It‘s pretty scary to be a voice on this issue but all 4 of us can see that we do have a platform within our community to speak out and hopefully get support from our community (that’s you!) to engage in this issue and show World Leaders that hunger needs to be at the top of the agenda at the G8 in the UK spring 2013. (Find out more on our website when it launches tomorrow on World Food Day). Like it or not, politicians will actually take notice if they see that thoughtful people care deeply about an issue- enough to stitch a craftivism petition with us.

Sneak peak at our craftivism project for STC Race Against Hunger.
“Life is like a puzzle, it seems a mess but when it gets fixed it looks awesome.”

Let’s keep making sure that we are being the change we wish to see in the world (whether its being a good mum, crafting using ethical resources or making craftivism creations to provoke ourselves and each other to be our best selves and fight for a world that reaches its potential to be a heavenly place for all).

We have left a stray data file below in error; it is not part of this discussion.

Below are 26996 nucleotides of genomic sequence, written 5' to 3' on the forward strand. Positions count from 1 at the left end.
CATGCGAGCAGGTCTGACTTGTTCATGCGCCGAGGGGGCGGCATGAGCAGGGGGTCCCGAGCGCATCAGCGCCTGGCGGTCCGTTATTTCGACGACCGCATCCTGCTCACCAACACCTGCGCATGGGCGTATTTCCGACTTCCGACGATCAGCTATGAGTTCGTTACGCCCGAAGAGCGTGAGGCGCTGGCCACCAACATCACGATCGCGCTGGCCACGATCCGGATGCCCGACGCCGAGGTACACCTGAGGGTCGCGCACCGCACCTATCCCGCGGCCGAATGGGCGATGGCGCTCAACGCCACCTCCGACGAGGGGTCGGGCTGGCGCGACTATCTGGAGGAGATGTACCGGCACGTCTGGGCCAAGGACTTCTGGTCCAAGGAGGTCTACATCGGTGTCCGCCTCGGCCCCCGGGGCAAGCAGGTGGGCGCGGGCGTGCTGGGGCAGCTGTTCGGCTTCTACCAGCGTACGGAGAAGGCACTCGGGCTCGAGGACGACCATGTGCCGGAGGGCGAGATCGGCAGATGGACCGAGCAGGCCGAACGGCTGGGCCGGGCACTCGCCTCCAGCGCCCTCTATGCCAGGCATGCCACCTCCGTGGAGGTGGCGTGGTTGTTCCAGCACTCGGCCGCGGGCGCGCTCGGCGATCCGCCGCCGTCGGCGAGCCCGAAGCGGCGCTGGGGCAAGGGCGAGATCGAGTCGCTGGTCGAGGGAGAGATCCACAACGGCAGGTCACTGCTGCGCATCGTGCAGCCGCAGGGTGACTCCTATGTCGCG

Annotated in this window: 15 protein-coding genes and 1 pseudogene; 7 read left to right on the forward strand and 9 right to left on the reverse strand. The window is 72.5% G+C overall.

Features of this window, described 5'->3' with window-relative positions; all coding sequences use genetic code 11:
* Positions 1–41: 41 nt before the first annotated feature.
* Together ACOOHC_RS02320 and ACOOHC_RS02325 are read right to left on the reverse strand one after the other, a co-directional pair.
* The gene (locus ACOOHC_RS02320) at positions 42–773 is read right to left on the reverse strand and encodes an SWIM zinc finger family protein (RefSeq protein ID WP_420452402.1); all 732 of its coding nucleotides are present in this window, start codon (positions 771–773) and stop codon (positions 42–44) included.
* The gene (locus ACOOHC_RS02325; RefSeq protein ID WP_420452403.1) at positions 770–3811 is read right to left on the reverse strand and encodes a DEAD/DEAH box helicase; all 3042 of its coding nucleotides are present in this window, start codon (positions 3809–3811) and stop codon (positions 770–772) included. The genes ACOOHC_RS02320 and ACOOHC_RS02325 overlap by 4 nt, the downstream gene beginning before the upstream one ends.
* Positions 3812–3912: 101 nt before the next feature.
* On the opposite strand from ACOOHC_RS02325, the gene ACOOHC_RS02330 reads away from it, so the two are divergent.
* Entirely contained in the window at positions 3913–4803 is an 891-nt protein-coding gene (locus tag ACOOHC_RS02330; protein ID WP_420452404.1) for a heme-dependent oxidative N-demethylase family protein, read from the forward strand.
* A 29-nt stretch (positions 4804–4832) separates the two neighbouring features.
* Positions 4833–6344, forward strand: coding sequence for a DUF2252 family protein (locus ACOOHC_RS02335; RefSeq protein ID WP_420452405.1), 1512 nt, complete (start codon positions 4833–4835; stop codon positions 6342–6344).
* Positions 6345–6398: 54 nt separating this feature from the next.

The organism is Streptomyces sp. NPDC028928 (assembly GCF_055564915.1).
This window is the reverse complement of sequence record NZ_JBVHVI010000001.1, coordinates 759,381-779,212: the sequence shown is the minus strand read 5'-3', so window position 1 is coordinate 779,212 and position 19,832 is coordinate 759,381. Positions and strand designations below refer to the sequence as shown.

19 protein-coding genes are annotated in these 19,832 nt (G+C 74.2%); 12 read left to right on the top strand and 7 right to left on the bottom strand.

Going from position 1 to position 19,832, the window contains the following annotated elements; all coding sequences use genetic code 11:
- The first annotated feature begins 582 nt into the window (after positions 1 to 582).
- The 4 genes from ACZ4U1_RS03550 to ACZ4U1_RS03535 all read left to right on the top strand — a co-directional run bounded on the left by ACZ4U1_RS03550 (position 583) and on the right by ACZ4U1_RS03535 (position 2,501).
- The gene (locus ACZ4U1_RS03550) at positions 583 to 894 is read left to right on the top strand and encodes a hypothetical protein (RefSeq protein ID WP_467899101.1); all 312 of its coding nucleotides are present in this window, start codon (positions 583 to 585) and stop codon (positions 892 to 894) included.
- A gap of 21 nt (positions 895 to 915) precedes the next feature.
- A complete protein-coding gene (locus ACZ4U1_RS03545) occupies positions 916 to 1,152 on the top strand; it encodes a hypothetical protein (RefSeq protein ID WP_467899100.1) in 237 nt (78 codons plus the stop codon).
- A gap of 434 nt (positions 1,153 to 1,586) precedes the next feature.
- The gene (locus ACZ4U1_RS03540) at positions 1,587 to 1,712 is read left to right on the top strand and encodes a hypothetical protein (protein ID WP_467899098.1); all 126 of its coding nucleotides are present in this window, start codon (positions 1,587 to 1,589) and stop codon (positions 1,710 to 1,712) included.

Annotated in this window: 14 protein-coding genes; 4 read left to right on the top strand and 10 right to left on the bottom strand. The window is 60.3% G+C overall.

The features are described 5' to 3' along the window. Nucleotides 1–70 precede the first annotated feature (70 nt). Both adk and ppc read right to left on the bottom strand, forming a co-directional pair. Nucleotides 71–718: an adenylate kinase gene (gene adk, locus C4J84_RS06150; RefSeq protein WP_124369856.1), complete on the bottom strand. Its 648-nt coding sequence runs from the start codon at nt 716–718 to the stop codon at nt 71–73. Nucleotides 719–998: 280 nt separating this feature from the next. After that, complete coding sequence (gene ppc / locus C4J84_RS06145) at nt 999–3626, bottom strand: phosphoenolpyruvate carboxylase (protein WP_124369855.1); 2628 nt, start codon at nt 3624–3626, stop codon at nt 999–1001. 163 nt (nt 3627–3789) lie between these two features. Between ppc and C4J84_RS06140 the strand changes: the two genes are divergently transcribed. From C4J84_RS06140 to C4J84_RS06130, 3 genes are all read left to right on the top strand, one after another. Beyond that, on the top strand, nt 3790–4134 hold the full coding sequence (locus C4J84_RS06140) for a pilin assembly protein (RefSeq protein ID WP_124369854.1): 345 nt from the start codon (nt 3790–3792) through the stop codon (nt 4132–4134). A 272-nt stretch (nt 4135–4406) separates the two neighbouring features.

• vivjm
    Posted at 10:25h, 15 October Reply

    This is a wonderful post. “a huge benefit of doing craftivsm is the time we have on our own to reflect and educate ourselves on these big issues” really resonates with me. There’s this benefit that we are doing our craftivism individually, but we are also part of the bigger picture/puzzle. And not everyone is temperamentally cut out for big, loud activist projects – some of us are quiet, reflective souls who nonetheless have a part to pay in effecting change.
    The Craftivist Collective is hugely inspiring, well done 🙂